February 7, 2016

A visit from ‘The Blind Man’

Filed under: daily doings, shed/house — Tags: , , — lifeattheendoftheroad @ 3:47 pm

Saturday was a far better day than expected and very productive both inside and out. Little chance of any blogging right enough as it was ‘a late one’ under the ‘Egg Chariot’. What an epic a simple wheel bearing change on a Subaru Forester has turned into. I got the car for wifey on the way back from Birkenhead, we’d been looking for a Forester for a while and this one from Kenmure Car Sales  in Dumbarton seemed like a possibility. It had higher mileage than I was looking for but it was cheap and on the way home. So after catching the train from Liverpool to Barrhead, spending the night at Mum in Laws and buying a concrete floor polisher I went to look at a few Subaru’s.

I gotta say when I looked around it I wasn’t a 100% convinced it was the car for the wife but I was so impressed by the lack of ‘hard sell’ from Bradley Stein the proprietor and his willingness to tell me all its faults that I decided to take a chance. He told me it had a duff rear wheel bearing prior to me taking out for a run, handed me the keys and said ‘take it out for as long as you like’, leaving MiL and me to go for a whirl around Dumbarton.

That was it, I was ‘sold’ on the Forester, got a good discount for the wheel bearing and drove it away a happy chappie, straight up the road home. Of course after a 29 year old Land Rover anything is pure luxury but even with the wheel bearing growling it was still quiet and returned a respectable 35MPG on the way north.

The Subaru Forester rear wheel bearing epic

  So with £300 off the price of the car and a quality SKF bearing for £50 or so from Euro Car Parts in Inverness I was well chuffed. That was until I started removing everything months later and found everything was seized Sad smile I ended up having to cut through several large and serious bolts, and Subaru in their wisdom choose to use a fine metric thread of 14mm which is not so common, especially at 270mm long! As it was becoming apparent that it was going to be major work and I’d be awaiting parts  I decided to do both sides and stiffen up the rear end for towing. The £50 job was turning into a major dent on the credit card Sad smile

When I got the first bearing off it became obvious that the one supplied by Euro Car Parts was not even remotely similar, turned out it was a front one for a SAAB and in the wrong box. More delay but they did have two in stock of the correct ones and I planned to collect them on the way back from the abattoir last week. However the puncture put paid to that . Phoned Euro Car up and got them couriered to Sconser, more delay and expense.  Decided to uprate to heavier springs and new shockers, they arrived 48 hours later! whereas the rear tie bar Polybushes that I ordered took a week to get here and only arrived last night!!! The eBay seller took 5 days to post them!!! However when he finally did (on Friday) they arrived 24 hours later, along with an inner tube I’d ordered on Friday morning, well done Royal Mail.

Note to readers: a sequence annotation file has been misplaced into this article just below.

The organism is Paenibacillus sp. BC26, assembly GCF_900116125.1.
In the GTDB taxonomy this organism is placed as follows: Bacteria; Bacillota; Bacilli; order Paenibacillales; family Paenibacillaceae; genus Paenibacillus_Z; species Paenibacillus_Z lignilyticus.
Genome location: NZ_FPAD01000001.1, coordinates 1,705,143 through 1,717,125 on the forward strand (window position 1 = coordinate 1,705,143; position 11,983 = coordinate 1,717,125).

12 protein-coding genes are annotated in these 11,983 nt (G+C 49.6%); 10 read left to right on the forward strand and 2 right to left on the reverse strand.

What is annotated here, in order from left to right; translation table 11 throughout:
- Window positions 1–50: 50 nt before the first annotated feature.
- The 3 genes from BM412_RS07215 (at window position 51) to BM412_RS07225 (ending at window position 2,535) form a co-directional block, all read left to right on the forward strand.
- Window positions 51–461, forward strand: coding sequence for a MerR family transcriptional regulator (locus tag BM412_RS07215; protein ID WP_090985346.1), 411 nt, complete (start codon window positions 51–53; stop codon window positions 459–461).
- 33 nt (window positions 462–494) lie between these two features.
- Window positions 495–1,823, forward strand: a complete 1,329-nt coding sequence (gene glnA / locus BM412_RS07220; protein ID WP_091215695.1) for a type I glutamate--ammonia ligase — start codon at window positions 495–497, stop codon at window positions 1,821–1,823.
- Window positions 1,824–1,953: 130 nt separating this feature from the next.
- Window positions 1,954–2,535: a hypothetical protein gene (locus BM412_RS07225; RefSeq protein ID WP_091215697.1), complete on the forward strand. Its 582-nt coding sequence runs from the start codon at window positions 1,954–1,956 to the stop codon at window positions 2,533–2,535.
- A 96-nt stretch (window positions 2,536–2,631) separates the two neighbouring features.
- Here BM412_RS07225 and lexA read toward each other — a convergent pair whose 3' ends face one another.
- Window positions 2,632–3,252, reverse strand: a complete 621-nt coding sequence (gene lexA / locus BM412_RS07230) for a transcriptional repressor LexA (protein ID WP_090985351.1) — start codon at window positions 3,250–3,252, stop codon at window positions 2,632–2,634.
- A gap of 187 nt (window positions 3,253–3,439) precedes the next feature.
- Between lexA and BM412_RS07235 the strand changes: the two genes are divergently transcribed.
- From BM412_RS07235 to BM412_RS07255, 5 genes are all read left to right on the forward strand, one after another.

So, that was it, more than a week after starting the job I finally had all the bits to finish off the job.

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The old bushes are the black ones and I damaged them when cutting through the 270mm bolt that goes through the hub carrier and lower tie bars. Polyurethane bushes are simple enough to fit as they come in two parts with a steel insert. You can push the bush in by hand then press the inserts in with a G clamp. Only problem being they were the wrong frigging bushes!!!! I was livid, almost a week to get them and they’re no even right!! The hole in the insert was only 12mm, not 14mm as required for that dirty great long bolt, nothing for it but to fit the old ones!

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Now they require a little more persuasion, so I made up a puller from a large socket and some washers. By late evening I had it finished and tested and could at last go and admire our new blinds Smile

The Blind Man cometh

I’ve never been one for blinds or curtains, I’m never in the house when the sun is out, we’ve no problem with ‘Peeping Toms’ and with triple glazing there are no cold spots. So, I just don’t see the point,


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why would you want to cover them up?

Anyway, I was severely overruled in that department and before I knew it I was talking to Tony Stridgeon  of Tony just happened to be on the ferry one day a few weeks ago and someone pointed him out. As soon as we got to Sconser he gave me a sample book and then after we chose what we wanted he came to measure up.

A couple of weeks later Tony emailed me to say they were here and yesterday he cam to fit them.

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There are thirteen of them so he was at it until after 14:00 but they really do set the rooms off. I had my doubts about the living room, being allergic to tartan and thinking it would make the house look like a gift shop, but they’re actually very nice, honest. I hasten to add it’s the only room with kilts hanging on the wall Smile

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Well, that didn’t work, I was trying to take a picture of the blinds and the view but the camera can’t cope with the bright outside and the dark blinds.

Anyway, that’s in, guests coming around for dinner tonight so little chance of any action on here. It’s boodly awful outside so I’ve been helping the Hen Lady clean out the chooks.

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Despite all that, and with an outside temperature around 6 degrees but feeling like minus 6 due to the wind chill. Despite that the solar hot water tubes are at 57 degrees and I’ve turned the heating on the house!